Yeah, another 1-2 years and this battery will be shit, and I'll need a new phone. But until that time, I'll drop it in a cradle or on a puck and it will charge, and if I drop it in a puddle it will still

    • I said the same thing, but even with replaceable batteries it was showing it's age in performance as apps keep bloating and demanding more space and more RAM.

      Upgraded to an LG last year and haven't looked back. It has user replaceable battery, and an audio jack, a much faster processor, far more RAM and storage. And I escaped the Samsung Touchwiz crapola as well.
  • by Anonymous Coward on Thursday April 26, 2018 @03:36PM (#56508921)

    I'm sure reaching/surpassing the $1000 mark for flagships has nothing to do with the decline in demand whatsoever! Keep making them more expensive while only adding minor new features and little performance.

    • by torkus ( 1133985 )

      Especially since you can buy a nice laptop for that much too

    • Yeah I'm not sure what more i'd want out of a phone than what my iPhone5s does. If I was spending $1k on something I'd rather get a 2in1 or something. Once the phones can support a real i5/i7 or Ryzen maybe that'd be worth something, but then you'd still be stuck with a tiny screen. It'd be like spending 1k on an e-reader... you could but why?
    • by nasch ( 598556 )

      Of course the $1000 flagships are not the entire market. It's not clear what percentage of people are only willing to buy a phone if it's top of the line, but aren't willing to spend $1000. For everyone else there are still phones to buy.

  • by shmlco ( 594907 ) on Thursday April 26, 2018 @03:38PM (#56508927) Homepage

    And in other news: "China's smartphone market suffered its worst decline ever in the March quarter--an 8 percent YoY drop in unit sales--but Apple still managed to achieve 32 percent growth, directly attributed to "strong performance of its iPhone X.""

    Also, what Samsung actually reported in its display panel earnings statement for the March quarter was that "OLED Earnings declined due to weak demand AND [note] rising competition between Rigid OLED and LTPS LCD."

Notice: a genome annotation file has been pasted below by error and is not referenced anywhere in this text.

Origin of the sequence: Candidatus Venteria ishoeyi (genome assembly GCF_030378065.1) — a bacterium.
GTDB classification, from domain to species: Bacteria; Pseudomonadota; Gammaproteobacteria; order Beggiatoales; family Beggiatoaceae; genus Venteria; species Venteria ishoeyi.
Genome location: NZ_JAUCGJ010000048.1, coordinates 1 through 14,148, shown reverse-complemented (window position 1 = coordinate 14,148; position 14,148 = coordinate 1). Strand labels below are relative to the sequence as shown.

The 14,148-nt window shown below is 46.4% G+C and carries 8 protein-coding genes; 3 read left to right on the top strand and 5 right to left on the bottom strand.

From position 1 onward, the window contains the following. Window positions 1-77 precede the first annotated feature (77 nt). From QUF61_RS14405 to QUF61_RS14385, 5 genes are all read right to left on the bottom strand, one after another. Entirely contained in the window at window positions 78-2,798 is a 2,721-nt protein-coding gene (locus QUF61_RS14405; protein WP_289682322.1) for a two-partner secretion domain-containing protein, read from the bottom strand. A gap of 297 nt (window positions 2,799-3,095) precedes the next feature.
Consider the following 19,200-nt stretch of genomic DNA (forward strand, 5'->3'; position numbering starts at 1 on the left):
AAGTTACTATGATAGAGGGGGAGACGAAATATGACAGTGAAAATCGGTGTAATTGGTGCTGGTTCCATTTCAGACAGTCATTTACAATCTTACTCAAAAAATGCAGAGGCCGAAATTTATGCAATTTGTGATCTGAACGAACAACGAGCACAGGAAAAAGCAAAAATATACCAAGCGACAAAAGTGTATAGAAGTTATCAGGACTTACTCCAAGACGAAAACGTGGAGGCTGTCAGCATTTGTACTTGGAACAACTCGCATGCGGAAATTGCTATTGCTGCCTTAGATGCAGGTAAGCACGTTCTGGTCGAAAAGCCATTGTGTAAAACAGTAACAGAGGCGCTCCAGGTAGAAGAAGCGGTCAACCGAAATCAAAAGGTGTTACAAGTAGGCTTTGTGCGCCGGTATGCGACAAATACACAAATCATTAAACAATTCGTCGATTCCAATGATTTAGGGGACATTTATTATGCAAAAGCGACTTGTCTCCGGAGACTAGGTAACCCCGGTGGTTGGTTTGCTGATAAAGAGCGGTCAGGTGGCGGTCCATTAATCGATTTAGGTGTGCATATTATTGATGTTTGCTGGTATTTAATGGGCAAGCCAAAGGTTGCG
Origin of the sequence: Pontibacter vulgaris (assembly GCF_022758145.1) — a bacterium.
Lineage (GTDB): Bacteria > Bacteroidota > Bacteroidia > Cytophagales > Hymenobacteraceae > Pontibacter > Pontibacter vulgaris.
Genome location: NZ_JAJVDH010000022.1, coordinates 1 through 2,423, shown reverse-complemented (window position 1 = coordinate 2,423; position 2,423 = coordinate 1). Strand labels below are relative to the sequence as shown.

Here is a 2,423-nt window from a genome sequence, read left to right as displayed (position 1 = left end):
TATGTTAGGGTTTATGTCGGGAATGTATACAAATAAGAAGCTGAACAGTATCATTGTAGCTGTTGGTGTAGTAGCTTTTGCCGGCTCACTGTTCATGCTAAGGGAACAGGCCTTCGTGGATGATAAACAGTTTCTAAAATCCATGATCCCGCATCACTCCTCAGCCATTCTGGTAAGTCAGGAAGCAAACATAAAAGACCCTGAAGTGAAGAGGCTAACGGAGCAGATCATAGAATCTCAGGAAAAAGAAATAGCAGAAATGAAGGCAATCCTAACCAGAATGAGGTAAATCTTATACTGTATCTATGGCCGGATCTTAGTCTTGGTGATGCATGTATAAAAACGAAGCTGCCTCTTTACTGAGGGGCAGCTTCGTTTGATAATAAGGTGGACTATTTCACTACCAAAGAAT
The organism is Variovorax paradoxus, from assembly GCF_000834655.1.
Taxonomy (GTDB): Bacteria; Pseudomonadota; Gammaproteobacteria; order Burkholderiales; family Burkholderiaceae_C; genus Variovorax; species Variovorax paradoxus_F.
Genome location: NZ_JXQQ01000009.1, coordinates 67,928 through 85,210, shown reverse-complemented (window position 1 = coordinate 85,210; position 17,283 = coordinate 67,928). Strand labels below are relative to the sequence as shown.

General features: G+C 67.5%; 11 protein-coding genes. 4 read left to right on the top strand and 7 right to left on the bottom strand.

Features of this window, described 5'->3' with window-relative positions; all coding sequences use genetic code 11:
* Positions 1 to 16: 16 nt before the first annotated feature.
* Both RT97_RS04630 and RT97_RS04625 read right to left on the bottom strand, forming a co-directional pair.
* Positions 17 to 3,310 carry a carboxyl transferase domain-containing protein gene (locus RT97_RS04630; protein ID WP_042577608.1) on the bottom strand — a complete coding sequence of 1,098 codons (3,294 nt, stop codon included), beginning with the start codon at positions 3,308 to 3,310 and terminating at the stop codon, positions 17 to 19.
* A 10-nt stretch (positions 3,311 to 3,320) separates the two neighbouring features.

• by OffTheLip ( 636691 ) on Thursday April 26, 2018 @03:38PM (#56508929)
    Not that much has really changed regarding performance for the average PC user. It's good enough so why upgrade. Phones are now experiencing the same thing. Plus they are very expensive.
    • They have reached peak. I think they knew this was coming. Basic managerial accounting.

    • To some extent, yeah. But mobile phones have a lot of planned obsolescence built into them, from difficult to replace batteries (even if the phone allows you to do that, you need to know where to look and there's a lot of FUD about third party batteries that puts people off buying them), to internal storage limits that are ludicrously small.

      I think a better reason for the slow down is that phones are actually declining in quality while increasing in price. If the phone aimed at your needs and wants doesn

  • What do companies and investors want? For each individual to own dozens of smartphones? I have never understood this worship for growth at any costs, and for punishing companies that do not growth, for any reason. No wonder the market behaves as if it were in the hands of a baby.
  • by IGnatius T Foobar ( 4328 ) on Thursday April 26, 2018 @03:47PM (#56508995) Homepage Journal
    No one should be surprised. We saw this happen with computers and now we're seeing it happen with smartphones. The market is saturated, the existing installed base is more than capable of handling most workloads, and therefore fewer people are motivated to upgrade every year. You want us to buy new phones? Build them with longer battery life and less crapware/spyware. The screens are already good enough. The cameras are already good enough. The operating systems are already good enough. Gee-whiz bells and whistles aren't going to motivate us to upgrade anymore. And stop building phones with notches.
    • by datavirtue ( 1104259 ) on Thursday April 26, 2018 @04:21PM (#56509287)

      People are also tired of the carrier/OEM relationship. It results in severely inflated carrier charges (2X) while stretching the phone costs over several years.

      You can get an unlocked phone and use a T-Mobile reseller for less than half the price of the carrier/OEM lock-in model. The problem is that there are very few good unlocked phones and they are very difficult to research. It is a major barrier. I found the Huwaei phones which are great but you won't be able to get those in the US soon. These phones made it very simple. They are feature/spec parity with the flagship phones and are built very well. They work internationally and in the US.

      No surprise they got banned. The two major carriers are very powerful in Washington DC.